'Boy Meets World' Star Danielle Fishel Speaks Out About Her Son's Rare Condition, Chylothorax
Danielle Fishel, aka Topanga on Boy Meets World, just opened up about feeling something that many new moms experience—"mom guilt"—and how her son's medical condition only exacerbated the problem for her.
In a new essay for Good Morning America, Fishel, 38, wrote about the stressful events that happened after her son Adler's birth on June 24 of this year, when Adler, who was born four weeks early, was found to have fluid in his lungs.
After his birth, Adler stayed in the neo-natal intensive care unit (NICU) at Children's Hospital Los Angeles for three weeks and was eventually released—only to be found to have fluid in his lungs again in September.
The culprit? Fishel's breastmilk, which only exacerbated a rare condition called chylothorax in her son Adler, according to People. Fishel wrote about coming to terms with the fact that her breast milk was harming her child in the GMA essay: “The guilt arrived with gusto," she wrote. "‘Why is my milk hurting my child? Is my baby allergic to me? Formula is bad for him because it’s full of high fructose corn syrup. This is all my fault.'"
Fishel didn't go into too much detail about her son's condition, but, she explained, "the doctors assured me Adler would most likely grow out of this someday and I should keep pumping and eventually, hopefully, he'd be able to reap the benefits of breast milk." However, a subseqent x-ray revealed the presence of fluid and prompted doctors to direct Fishel to stop breastfeeding. "I was, quite honestly, an emotional wreck," writes Fishel.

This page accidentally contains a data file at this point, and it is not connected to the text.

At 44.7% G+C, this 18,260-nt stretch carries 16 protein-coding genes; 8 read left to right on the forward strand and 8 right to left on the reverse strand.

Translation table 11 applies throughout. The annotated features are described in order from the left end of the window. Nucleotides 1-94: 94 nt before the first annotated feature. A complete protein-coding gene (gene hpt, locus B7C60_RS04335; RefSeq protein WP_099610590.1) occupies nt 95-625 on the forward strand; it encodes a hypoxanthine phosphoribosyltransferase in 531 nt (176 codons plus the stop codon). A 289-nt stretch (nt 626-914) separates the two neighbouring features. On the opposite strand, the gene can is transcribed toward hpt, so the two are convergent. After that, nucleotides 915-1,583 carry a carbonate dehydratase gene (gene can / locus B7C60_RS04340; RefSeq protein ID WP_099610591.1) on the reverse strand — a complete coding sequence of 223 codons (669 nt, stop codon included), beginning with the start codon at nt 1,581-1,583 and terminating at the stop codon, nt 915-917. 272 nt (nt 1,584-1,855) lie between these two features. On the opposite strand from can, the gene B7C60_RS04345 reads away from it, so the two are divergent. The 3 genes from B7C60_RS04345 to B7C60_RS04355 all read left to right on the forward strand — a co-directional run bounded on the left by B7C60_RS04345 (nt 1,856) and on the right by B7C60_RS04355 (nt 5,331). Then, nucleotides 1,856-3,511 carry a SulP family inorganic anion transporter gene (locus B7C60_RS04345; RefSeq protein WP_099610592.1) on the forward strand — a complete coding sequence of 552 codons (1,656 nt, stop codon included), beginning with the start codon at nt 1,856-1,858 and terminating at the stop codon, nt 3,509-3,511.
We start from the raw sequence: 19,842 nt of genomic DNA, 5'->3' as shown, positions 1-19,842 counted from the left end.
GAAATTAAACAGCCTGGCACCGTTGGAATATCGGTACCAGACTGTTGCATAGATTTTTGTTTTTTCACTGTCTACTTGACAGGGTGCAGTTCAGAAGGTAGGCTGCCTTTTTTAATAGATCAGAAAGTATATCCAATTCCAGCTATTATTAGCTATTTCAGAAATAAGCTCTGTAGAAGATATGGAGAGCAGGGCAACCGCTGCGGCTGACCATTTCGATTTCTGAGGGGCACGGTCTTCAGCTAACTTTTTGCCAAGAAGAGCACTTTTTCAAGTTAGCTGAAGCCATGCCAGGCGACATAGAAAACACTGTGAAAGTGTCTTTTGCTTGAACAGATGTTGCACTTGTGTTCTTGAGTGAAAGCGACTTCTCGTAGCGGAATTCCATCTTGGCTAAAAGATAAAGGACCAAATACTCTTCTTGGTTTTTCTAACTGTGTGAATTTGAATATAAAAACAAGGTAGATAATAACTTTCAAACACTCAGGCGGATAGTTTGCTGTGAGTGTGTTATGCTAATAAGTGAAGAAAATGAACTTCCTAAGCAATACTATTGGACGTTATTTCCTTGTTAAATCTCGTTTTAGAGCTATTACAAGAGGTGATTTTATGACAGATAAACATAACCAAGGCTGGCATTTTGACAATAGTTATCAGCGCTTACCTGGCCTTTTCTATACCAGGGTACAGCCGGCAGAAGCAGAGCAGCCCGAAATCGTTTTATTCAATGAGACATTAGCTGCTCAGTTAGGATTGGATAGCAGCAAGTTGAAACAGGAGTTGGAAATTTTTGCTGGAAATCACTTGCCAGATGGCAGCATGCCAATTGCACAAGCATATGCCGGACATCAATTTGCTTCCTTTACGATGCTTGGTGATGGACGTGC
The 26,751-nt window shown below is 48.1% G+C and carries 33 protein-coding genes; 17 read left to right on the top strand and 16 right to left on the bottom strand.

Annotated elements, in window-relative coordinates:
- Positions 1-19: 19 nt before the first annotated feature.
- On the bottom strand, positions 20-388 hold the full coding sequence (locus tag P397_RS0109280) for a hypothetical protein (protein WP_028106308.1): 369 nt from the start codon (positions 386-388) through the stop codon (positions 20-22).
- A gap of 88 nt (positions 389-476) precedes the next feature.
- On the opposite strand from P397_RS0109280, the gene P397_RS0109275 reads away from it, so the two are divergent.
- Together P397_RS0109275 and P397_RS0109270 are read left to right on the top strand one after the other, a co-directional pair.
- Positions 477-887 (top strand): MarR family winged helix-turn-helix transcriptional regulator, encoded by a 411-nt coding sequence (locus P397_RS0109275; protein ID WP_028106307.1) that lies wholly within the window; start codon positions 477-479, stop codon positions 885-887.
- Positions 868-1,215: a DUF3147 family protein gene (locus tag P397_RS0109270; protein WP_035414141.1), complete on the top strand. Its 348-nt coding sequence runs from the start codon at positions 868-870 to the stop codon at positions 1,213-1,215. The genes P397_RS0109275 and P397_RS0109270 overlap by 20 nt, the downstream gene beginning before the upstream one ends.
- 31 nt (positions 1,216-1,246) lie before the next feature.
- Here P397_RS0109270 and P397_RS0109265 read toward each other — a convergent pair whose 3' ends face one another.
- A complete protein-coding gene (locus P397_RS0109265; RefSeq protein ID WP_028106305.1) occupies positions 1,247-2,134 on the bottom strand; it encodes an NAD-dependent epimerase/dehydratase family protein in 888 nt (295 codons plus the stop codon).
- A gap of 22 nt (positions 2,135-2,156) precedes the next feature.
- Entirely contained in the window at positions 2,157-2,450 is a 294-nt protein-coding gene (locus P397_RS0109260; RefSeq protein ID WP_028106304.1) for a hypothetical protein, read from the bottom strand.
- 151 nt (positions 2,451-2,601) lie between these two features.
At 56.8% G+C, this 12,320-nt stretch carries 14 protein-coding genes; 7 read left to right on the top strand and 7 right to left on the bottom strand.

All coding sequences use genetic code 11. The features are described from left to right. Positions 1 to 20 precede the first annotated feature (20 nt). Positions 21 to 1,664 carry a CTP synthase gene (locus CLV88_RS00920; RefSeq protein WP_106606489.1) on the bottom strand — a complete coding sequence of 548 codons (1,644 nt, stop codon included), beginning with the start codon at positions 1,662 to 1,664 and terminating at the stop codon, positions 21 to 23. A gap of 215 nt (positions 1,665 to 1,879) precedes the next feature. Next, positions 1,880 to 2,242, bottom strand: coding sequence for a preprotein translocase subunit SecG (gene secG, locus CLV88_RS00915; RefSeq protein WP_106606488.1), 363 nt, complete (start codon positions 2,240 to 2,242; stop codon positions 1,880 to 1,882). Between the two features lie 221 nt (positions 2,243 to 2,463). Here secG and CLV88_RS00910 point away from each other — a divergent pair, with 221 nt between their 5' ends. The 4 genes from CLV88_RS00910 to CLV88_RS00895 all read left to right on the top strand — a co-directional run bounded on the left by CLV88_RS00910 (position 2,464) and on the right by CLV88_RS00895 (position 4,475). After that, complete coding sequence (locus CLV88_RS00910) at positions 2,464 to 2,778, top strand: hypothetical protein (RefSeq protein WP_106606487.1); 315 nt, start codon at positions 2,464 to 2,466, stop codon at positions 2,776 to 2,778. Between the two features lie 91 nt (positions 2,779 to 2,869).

What is chylothorax, exactly?
Chylothorax is rare, affecting just one in every 20,000 pregnancies, and it causes lymphatic fluid to leak into a space found between the chest wall and lungs, per the Children’s Hospital of Philadelphia (CHOP). A number of things can cause chylothorax, according to CHOP, including tumors, injury to the central lymphatic system, infections, and congenital syndromes; and symptoms of chylothorax include chest discomfort, difficulty breathing, and a cough.
Imaging tests—x-rays, ultrasounds, CT scans—are often used to diagnose children with the condition, per CHOP, and treatment depends on what exactly caused the condition. Fortunately, children with chylothorax usually do well and treatment typically provides a long-term cure. According to People, baby Adler is doing fine now.
In addition to worries related to her son’s medical condition, Fishel wrote about guilt she felt related to her career. She reflected on the night she came home from her first day at work since Adler’s birth. “Does he remember me? Does he think I abandoned him? Am I hurting my son by desiring a career outside the home? Am I selfish?” Fishel recalls thinking. She concluded that “none of us escape mom guilt.”
However, Fishel sees a silver lining around the mom guilt, in the form of what her son has already accomplished in his lifetime. She told a GMA reporter: “I will always be able to tell him, ‘You’ve already done hard things. You did one of the hardest things ever when you were first born, so no excuses. You can do hard things.’”
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